Twitter can be useful for alerting one to resources / news, note the first two items.
Problem Solving – an open access (free) book which looks at research on Mathematical Problem Solving.
Note this page for a large collection of free Mathematics books.
Jonathan Hall has many excellent Tools for Maths Teachers. Here you will find various tools including Starters and also a bank of GCSE questions. Note that you can show solutions for the GCSE questions – there is a (tiny!) link at the bottom of the page for each question.
The page on Apps has recently been updated, there are fuller descriptions of the various apps and note the addition of Summaze2 from MEI and Sigma. A wonderful example of a free app – Maths to make you think, visually attractive and no irritating adverts trying to make you buy the premium edition!
In Mathematical Miscellany 4, I mentioned the excellent Linar Equations Calculator; for an excellent way to illustrate the balance method of solving linear equations, try this manipulative on Mathisfun, this is very simple to use and does not require the user to log in.
UK Results 2016 – a new page has been created which I will update as A Level & GCSE results / news comes in. As I do each year, I will provide links to the results statistics and grade boundaries for the various examination boards.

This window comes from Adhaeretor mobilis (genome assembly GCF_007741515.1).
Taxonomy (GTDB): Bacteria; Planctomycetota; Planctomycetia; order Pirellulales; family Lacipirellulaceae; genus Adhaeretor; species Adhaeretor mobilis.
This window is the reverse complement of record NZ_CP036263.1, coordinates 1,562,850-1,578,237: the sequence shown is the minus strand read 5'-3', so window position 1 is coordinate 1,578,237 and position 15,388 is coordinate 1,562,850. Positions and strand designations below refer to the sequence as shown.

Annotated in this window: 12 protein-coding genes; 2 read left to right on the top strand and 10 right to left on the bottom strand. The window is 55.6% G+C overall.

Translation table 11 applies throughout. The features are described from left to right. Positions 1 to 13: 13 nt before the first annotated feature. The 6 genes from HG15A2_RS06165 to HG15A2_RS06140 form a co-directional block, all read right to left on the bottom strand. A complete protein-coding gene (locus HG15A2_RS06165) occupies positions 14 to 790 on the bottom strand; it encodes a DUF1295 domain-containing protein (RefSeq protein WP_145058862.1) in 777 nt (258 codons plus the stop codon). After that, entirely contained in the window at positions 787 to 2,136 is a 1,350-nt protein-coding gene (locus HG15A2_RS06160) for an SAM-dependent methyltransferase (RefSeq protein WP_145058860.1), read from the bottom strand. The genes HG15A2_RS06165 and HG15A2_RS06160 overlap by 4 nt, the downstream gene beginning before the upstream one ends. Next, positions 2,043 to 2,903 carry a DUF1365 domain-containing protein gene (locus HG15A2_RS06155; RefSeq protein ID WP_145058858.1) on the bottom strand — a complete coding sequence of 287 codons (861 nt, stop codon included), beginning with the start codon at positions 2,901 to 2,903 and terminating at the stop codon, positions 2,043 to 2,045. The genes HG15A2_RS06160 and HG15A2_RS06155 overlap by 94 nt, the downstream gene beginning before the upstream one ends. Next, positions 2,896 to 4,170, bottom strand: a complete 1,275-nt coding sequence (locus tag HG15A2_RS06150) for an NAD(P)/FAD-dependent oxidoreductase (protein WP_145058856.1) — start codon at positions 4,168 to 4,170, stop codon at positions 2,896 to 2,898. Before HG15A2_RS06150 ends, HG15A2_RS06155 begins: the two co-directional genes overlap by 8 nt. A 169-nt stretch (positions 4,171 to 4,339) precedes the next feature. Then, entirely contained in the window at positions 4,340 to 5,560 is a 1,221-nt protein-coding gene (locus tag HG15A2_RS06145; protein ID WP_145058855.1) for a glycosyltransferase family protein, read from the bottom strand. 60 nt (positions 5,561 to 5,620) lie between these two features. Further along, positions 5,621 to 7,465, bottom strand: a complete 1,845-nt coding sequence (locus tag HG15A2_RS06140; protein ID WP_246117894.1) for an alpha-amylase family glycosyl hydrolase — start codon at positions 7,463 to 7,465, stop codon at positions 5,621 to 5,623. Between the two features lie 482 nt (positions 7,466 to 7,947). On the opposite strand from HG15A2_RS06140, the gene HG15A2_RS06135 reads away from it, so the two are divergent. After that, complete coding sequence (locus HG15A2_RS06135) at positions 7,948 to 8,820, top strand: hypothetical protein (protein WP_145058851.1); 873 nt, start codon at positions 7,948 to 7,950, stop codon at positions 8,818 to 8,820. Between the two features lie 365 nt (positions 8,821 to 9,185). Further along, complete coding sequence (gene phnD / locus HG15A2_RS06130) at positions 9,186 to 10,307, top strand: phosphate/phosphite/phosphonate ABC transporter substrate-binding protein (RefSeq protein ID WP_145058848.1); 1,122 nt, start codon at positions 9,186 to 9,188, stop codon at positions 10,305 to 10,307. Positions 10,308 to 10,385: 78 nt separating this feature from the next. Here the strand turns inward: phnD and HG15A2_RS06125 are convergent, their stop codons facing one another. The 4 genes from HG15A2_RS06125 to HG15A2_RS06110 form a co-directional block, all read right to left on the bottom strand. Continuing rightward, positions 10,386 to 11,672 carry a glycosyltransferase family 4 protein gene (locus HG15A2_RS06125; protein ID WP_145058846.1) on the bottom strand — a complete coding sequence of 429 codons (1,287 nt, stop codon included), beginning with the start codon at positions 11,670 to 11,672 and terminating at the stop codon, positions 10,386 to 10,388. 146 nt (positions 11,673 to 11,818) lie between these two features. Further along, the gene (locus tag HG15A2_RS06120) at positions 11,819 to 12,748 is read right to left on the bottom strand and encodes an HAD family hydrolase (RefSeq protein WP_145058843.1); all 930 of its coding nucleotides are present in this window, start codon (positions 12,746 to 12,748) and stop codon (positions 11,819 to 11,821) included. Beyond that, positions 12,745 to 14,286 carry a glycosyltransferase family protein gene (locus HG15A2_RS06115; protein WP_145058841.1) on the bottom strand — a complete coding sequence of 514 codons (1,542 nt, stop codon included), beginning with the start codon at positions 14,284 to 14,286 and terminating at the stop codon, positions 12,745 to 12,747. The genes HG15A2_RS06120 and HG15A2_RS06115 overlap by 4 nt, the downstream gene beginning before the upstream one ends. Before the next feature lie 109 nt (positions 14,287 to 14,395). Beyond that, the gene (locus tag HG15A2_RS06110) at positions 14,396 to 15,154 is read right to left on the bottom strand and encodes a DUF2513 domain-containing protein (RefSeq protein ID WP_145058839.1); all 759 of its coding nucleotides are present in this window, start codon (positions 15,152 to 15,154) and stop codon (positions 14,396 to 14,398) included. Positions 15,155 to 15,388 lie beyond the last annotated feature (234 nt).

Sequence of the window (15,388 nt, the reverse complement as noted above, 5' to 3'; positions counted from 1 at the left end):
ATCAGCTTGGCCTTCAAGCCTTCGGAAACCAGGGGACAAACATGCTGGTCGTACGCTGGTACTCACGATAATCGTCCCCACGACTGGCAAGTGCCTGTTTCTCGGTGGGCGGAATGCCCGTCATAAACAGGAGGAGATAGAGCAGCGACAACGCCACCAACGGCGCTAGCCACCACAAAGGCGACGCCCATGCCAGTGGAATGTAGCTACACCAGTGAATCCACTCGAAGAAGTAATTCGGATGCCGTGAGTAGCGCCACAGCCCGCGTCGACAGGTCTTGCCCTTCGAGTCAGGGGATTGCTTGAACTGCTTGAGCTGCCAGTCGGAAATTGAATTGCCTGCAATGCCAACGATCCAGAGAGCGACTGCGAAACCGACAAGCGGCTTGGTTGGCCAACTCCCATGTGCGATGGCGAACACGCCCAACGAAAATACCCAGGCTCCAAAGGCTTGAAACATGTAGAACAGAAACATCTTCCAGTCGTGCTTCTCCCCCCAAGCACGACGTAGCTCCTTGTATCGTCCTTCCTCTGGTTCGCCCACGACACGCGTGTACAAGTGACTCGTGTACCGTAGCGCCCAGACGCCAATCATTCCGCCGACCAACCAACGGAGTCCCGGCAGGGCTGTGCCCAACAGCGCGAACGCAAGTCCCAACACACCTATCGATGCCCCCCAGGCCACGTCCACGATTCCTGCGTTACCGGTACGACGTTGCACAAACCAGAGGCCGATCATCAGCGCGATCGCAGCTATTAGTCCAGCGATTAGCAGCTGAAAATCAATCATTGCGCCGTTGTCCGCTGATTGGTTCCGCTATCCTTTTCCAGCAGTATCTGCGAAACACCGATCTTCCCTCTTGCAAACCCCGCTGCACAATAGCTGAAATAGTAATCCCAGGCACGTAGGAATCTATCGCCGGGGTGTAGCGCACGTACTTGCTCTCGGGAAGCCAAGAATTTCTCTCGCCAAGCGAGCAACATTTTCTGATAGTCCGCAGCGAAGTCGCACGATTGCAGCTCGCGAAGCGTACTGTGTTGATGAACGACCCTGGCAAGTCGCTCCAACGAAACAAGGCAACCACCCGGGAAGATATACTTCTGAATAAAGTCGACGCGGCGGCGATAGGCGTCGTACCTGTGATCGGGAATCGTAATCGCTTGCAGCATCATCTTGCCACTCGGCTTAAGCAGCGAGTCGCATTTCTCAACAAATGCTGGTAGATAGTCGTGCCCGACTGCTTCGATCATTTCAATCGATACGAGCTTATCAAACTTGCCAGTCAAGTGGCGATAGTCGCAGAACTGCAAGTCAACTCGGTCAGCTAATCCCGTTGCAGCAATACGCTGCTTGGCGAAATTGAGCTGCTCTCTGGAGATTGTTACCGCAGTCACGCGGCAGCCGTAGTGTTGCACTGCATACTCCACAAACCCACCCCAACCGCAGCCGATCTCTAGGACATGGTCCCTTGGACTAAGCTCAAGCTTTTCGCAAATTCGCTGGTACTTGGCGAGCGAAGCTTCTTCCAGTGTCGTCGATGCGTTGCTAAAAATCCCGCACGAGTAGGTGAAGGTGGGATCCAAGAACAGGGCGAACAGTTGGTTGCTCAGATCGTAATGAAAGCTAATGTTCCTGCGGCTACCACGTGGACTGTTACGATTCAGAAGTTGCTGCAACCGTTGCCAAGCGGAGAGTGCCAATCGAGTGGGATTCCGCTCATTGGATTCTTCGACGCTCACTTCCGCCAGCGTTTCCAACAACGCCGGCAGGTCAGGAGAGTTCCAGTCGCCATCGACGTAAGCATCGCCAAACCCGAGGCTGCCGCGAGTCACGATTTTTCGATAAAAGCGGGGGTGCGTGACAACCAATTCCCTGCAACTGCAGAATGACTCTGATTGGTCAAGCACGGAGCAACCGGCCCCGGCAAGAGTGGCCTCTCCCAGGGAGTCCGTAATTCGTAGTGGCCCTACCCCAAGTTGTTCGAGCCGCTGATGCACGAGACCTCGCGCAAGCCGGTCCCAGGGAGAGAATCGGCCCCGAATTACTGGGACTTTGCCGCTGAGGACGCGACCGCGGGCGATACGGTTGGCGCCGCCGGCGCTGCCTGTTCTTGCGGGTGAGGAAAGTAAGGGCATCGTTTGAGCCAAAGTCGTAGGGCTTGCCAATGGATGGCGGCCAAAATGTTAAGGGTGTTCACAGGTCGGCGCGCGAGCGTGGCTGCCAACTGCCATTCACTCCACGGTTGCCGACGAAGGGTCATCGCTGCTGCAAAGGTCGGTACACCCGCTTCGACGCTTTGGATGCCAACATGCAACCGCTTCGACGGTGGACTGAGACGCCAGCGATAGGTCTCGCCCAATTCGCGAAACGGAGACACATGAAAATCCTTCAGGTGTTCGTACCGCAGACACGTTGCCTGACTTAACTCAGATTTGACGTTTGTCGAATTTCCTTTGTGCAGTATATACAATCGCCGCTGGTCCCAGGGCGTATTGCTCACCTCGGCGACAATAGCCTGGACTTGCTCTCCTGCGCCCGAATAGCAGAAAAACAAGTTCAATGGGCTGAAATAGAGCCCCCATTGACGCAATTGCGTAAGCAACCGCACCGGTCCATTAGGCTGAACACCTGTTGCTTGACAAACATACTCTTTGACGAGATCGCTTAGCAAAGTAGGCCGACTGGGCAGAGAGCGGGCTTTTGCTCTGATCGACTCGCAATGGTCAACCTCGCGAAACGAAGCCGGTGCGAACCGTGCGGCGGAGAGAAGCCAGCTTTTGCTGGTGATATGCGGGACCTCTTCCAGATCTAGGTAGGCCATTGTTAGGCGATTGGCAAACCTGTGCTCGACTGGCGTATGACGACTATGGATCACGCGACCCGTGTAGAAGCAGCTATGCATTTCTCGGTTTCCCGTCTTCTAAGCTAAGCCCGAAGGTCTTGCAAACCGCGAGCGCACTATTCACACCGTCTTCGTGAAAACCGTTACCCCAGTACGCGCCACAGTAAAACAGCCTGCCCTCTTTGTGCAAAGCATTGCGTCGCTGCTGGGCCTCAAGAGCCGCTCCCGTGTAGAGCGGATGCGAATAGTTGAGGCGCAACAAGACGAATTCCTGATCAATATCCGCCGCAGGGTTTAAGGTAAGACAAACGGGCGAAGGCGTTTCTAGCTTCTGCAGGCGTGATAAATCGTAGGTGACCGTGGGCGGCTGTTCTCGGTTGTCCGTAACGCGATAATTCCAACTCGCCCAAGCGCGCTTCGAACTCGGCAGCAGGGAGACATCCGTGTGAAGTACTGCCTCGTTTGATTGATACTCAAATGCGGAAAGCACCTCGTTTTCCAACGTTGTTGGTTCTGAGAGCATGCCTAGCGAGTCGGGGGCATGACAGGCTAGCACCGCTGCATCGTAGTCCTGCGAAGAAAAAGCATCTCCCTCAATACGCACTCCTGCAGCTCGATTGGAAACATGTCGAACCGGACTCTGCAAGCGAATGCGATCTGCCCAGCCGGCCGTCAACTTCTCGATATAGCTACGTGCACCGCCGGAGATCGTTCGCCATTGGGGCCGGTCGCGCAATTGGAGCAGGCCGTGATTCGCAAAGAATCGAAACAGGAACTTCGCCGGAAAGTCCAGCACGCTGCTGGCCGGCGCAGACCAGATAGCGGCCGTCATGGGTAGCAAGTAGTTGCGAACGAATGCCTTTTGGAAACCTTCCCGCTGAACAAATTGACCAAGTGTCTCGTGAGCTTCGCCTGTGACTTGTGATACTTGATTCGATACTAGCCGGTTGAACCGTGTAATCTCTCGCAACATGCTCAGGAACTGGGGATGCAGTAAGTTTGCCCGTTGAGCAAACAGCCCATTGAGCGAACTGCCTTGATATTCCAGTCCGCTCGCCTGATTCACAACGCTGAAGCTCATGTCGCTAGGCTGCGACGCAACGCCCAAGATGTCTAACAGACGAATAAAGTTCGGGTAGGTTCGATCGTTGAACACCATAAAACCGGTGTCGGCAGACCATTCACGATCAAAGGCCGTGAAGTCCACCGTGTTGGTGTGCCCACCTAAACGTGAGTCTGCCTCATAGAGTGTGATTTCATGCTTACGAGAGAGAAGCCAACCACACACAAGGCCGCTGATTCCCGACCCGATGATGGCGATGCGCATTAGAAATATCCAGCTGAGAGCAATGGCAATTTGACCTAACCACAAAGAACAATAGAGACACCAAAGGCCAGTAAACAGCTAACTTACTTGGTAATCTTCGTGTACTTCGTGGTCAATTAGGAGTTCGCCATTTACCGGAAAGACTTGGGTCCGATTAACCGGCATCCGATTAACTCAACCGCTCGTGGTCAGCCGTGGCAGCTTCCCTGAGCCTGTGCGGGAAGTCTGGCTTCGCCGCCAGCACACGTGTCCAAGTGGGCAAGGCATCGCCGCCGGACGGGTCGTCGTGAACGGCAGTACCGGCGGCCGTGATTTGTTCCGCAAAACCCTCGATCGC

Note my Twitter Examinations list. Check this for announcements / news. (You do not have to be a Twitter subscriber to use the list.)
Whilst this is Mathematical Miscellany #5 I have been writing these compilation posts for quite some time. They were at one time ‘Thoughts this week…”. Previous posts are all filed under the category (note the Category menu on the right) Mathematical Miscellany.
Looking back over some previous posts, I thought I would put the holiday themed posts together:
This year’s holiday included a visit to the wonderful National Cinema Museum in Turin – see the Mathematics in the Movies post (now with added songs!)
Holidays includes some really interesting links on mathematical buildings, architecture inspired by Mathematics and suggested mathematical tours in London. And did you know you can use WolframAlpha to explore properties of buildings?
I do like to keep my eye open for mathematical pictures (Tetrahedral Numbers on Mathisfun), hence:
Neuwied Schloss cannons. Photograph by David Young